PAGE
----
Mapping the ice from below
Underwater robot sheds new light on Antarctic sea ice
The first detailed, high-resolution 3-D maps of Antarctic sea ice have been developed using an underwater robot. Scientists from the UK, USA and Australia say the new technology provides accurate ice thickness measurements from areas that were previously too difficult to access.
The results, published this week in the journal Nature Geoscience (Monday 24 November 2014), step up the pace of research in the polar regions aimed at understanding the dramatic sea ice changes in the context of climate change.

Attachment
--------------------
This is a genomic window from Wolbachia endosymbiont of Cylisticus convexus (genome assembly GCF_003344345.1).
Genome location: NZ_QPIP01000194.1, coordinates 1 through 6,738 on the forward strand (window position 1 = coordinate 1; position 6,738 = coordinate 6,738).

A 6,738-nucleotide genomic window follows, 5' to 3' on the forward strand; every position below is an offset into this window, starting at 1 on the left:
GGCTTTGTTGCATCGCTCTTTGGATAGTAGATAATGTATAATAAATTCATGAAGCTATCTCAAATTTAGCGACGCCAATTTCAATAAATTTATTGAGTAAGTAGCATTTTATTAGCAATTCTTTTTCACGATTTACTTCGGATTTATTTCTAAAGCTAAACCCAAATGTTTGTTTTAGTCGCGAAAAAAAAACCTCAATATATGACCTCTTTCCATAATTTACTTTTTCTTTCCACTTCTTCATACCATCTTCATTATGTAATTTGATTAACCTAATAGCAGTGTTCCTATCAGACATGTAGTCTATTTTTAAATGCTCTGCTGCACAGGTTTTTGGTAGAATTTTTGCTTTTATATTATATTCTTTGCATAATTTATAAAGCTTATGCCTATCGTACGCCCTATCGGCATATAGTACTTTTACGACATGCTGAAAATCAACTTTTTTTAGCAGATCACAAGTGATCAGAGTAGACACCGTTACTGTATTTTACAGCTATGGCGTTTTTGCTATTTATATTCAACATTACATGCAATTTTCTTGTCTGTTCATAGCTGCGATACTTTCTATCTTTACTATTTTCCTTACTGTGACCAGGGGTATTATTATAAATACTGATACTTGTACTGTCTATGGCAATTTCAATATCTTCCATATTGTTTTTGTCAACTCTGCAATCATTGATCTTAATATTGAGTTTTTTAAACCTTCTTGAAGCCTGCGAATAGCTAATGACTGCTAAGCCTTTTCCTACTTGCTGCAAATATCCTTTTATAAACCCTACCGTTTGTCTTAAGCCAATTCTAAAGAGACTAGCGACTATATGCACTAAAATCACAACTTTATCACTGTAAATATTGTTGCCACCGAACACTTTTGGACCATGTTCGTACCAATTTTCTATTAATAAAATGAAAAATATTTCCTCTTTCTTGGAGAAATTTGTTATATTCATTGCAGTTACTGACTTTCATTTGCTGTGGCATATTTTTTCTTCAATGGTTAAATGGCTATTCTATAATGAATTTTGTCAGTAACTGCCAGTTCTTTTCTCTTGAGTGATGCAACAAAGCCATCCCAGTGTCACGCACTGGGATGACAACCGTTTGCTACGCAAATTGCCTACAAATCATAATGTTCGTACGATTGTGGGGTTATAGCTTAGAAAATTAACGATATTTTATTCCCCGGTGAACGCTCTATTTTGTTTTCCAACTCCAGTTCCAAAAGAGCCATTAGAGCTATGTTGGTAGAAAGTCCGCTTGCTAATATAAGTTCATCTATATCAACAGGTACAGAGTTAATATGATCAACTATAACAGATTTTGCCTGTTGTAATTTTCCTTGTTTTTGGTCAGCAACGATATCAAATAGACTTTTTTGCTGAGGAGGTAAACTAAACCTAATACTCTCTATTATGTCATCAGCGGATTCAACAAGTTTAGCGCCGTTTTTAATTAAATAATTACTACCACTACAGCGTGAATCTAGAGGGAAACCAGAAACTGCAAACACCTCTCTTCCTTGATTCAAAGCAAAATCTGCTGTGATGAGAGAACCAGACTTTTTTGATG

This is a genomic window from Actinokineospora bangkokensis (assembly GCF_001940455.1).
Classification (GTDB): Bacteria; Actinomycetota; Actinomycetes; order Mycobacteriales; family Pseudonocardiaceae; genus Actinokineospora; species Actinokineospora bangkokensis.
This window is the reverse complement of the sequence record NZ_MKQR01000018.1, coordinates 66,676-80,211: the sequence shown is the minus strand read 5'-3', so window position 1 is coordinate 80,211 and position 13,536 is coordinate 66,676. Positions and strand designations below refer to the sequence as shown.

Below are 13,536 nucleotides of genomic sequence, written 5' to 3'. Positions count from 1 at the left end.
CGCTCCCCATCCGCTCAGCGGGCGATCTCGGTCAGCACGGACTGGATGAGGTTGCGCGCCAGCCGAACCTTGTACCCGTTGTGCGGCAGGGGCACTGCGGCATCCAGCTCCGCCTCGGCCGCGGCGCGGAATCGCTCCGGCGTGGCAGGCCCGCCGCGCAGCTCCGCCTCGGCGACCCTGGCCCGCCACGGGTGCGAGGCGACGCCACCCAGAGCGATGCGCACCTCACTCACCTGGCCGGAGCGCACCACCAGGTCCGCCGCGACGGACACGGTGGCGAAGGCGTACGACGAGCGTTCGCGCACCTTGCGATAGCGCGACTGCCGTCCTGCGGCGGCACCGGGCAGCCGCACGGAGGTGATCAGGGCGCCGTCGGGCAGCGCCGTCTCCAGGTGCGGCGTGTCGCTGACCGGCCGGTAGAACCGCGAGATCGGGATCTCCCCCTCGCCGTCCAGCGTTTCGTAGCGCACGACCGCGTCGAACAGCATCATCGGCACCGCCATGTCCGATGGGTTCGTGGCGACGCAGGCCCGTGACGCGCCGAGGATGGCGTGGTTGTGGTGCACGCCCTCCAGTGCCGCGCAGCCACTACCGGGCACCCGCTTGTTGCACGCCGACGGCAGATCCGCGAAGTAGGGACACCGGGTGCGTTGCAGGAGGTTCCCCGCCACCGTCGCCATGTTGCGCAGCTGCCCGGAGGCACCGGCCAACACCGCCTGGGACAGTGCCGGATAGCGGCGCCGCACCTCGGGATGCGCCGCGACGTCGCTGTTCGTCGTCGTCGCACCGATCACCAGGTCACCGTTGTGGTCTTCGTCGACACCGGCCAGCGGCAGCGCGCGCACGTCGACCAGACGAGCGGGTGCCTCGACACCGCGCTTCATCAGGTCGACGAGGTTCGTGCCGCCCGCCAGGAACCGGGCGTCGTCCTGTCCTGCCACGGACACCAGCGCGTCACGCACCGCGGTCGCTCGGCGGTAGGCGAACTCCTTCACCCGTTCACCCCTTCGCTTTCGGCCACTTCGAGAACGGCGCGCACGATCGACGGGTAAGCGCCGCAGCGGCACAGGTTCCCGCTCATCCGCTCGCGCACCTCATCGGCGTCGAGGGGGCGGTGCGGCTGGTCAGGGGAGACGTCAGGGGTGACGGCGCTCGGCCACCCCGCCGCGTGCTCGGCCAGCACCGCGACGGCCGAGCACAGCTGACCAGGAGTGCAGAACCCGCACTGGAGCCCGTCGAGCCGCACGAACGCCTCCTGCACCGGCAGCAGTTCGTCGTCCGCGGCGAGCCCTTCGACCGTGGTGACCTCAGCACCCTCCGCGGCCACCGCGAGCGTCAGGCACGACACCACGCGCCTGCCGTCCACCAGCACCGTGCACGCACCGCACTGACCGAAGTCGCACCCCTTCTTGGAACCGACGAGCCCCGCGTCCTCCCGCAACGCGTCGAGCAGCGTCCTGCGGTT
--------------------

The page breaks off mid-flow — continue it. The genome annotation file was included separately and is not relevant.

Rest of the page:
Scientists use a range of technologies and techniques to measure sea ice thickness. Satellite observations can measure large-scale thickness from space, but interpreting the data accurately can be difficult due to snow cover on the ice. Measurements made on the sea ice by drilling holes, together with visual observations from ships are critical for building a more complete picture, but difficulties in getting access to thicker areas of sea ice leaves gaps in the data. Now, with the Autonomous Underwater Vehicle (AUV) known as SeaBED, scientists have an invaluable new tool to fill this gap.
read more… – British Antarctic Survey (BAS)